People lined up outside a cannabis coffee shop this month in The Hague, Netherlands
PHOTO: SARA MAGNIETTE/AGENCE FRANCE-PRESSE/GETTY IMAGES
Life under the new coronavirus is retreating to essentials, raising the question: What is essential? In Europe, it depends on where you live
Kostas Nomikos was happy when the Dutch government ordered the Amsterdam bar where he works closed because of new coronavirus, alongside all other nonessential businesses. A day later he was back at work, selling legal marijuana, after authorities added the country’s famous “coffee shops” to the national list of essential services.
“Terrible idea,” said Mr. Nomikos of the decision, which was taken to reduce illegal sales of soft drugs.
His employer installed clear plastic to separate workers from customers, stopped accepting cash and only sells for takeout. But safety rules require two staffers at all times, meaning Mr. Nomikos and his colleague must try to avoid each other behind the counter. “That makes it worse,” he said.
As governments close hundreds of thousands of businesses, life under the new coronavirus is retreating to essentials, raising the question: What is essential? In Europe, the answer can depend on where you live.
Across the continent, government rulings on what are essential products and services vary widely, even over short distances. In France, baguettes are sine qua non. Across the border in Belgium “french fries” (which are actually Belgian) are vital, and next door in the Netherlands, coffee shops are a must.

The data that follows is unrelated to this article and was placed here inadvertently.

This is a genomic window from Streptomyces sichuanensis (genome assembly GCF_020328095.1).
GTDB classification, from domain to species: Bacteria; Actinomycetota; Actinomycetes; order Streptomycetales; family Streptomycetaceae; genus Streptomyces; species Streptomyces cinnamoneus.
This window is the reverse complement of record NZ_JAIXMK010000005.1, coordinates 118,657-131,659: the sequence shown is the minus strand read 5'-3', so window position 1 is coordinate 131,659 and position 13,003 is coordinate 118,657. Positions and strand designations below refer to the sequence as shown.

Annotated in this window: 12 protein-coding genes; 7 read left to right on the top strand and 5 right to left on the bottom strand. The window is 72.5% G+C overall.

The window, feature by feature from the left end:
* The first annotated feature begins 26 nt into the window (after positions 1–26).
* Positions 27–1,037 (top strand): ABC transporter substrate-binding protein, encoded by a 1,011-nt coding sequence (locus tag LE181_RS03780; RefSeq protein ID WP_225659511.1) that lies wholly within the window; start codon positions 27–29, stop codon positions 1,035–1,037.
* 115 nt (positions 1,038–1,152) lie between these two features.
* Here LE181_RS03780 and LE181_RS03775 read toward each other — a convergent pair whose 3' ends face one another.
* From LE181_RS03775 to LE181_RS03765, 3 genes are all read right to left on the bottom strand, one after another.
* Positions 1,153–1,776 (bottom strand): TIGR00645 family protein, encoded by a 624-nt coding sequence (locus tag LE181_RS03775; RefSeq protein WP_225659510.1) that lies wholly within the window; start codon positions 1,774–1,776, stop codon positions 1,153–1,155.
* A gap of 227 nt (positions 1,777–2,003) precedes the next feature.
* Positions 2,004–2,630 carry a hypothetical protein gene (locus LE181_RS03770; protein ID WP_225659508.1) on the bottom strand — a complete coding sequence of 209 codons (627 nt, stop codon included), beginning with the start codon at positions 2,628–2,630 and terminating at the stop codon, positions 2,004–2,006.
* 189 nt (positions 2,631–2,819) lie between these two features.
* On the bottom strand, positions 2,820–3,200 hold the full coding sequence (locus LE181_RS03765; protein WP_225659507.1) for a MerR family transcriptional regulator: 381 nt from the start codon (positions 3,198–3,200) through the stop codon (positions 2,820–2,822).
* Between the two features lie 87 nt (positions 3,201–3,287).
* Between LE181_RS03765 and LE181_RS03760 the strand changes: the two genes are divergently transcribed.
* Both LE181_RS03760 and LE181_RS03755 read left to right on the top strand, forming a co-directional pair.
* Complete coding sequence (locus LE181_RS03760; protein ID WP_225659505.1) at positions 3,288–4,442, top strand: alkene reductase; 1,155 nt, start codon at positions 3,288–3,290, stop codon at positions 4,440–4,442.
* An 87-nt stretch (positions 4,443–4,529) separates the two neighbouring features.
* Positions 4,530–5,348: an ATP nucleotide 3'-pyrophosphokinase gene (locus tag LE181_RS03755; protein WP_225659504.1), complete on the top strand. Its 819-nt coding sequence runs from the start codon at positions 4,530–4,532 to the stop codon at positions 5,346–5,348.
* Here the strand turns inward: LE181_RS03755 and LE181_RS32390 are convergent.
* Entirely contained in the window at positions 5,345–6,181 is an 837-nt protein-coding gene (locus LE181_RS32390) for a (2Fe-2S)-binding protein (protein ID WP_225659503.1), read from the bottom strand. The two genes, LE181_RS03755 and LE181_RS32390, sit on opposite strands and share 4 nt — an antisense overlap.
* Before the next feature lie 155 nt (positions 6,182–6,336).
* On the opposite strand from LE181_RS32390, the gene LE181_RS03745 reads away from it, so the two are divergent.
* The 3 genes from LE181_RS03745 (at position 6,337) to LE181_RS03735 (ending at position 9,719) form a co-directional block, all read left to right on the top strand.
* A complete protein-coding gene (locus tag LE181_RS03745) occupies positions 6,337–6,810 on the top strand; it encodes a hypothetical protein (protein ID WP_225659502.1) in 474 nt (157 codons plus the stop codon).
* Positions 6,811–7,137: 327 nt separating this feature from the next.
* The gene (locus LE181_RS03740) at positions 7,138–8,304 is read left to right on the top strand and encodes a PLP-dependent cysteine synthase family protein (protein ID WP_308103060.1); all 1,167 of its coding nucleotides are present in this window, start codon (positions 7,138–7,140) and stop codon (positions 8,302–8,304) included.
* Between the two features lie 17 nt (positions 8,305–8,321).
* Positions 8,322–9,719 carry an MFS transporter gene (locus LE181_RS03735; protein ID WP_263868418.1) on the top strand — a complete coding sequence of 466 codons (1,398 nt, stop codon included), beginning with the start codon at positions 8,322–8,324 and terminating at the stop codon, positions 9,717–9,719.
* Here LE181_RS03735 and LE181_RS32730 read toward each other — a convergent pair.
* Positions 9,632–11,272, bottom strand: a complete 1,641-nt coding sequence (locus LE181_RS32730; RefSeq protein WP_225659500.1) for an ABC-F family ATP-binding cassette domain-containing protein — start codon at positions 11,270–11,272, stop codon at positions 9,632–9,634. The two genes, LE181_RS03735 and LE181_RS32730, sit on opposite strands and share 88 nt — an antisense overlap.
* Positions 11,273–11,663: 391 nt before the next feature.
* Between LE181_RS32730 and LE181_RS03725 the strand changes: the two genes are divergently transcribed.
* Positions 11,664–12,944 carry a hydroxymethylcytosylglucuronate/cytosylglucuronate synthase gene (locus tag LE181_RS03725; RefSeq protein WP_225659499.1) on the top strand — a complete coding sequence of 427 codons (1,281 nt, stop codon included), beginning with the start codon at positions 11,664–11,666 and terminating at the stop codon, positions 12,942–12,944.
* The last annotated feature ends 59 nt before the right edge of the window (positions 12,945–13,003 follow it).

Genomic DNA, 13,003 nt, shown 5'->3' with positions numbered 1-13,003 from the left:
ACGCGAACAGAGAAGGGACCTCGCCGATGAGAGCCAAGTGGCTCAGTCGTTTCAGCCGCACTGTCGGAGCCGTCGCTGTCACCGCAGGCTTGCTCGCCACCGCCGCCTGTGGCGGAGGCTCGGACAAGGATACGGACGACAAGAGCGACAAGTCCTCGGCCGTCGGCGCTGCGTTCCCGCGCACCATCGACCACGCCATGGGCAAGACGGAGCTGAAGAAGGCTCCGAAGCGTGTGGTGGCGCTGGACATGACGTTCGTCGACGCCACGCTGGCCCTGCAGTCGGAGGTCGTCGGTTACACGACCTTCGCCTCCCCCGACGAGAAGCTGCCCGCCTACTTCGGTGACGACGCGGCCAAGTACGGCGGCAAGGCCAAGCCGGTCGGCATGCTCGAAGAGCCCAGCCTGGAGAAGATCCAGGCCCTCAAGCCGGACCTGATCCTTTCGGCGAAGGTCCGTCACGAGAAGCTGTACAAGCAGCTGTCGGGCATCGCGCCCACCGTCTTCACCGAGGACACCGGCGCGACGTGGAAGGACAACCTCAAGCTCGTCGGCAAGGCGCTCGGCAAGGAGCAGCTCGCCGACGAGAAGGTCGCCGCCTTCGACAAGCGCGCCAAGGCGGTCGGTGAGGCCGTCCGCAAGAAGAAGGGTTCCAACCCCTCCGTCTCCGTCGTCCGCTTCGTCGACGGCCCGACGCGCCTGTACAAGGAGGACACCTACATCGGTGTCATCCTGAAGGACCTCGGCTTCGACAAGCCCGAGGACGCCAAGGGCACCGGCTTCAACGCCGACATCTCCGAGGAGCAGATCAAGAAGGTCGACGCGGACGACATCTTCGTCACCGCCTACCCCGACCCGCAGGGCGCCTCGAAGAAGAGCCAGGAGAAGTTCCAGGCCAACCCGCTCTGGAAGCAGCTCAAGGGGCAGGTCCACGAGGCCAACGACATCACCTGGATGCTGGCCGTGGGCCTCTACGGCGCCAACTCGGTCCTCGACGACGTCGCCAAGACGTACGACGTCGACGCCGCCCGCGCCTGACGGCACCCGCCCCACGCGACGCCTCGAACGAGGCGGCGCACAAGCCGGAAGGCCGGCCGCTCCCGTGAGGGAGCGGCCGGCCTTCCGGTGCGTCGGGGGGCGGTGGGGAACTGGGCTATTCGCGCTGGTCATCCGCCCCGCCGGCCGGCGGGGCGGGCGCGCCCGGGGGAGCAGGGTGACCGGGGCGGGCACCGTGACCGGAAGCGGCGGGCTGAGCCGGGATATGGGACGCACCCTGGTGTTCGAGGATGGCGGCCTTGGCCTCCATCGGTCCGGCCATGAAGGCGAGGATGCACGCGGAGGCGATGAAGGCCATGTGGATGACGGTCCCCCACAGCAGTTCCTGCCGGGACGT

“Fries are a necessity,” said Bernard Lefèvre, head of Unafri, a trade group representing Belgium’s 4,600 friteries, makers of the country’s iconic hand-cut fries. “As long as McDrive is open for the American, the fry stand must stay open for the Belgian.”
In France, President Emmanuel Macron this month listed businesses that sell food and drinks as essential—including bakeries, wine merchants, cheese shops and butchers—as well as dry cleaners and tobacco shops.
Keeping bakeries open is an “absolute necessity”—and not for bread alone, said Nicolas Bécam, who owns eight bakeries in western France.
“Bakeries also play a social role—saying hello, providing a few words of encouragement,” he said. “A lot of people who were somewhat isolated before the coronavirus are now totally isolated. Particularly elderly people.”
Nicolas Bécam in one of the eight bakeries he owns in western France.
PHOTO: LAURENT COMBET
But for many worried people tasked with providing those essentials, these national choices raise another question: Why me?
“We are not an essential service,” said Stéphane Coigné, secretary-general for Coiffure EU, a Belgian trade group representing hairdressing employers, last week. Belgium and the U.K. deemed hair salons essential services.
“According to the government’s rules, we can stay open if we serve only one client at a time and if we stay 1.5 meters from a customer,” or almost 5 feet, Mr. Coigné said. “Can you imagine, arms 1.5 meters long? That’s from another planet.”
Mr. Coigné’s group lobbied for hairdressers to be deemed nonessential. On Tuesday, Belgian Prime Minister Sophie Wilmès ordered them to close by midnight.
Belgian fry-stand workers’ complaints on social media of unnecessary exposure to the virus prompted employers to install clear plastic protective screens.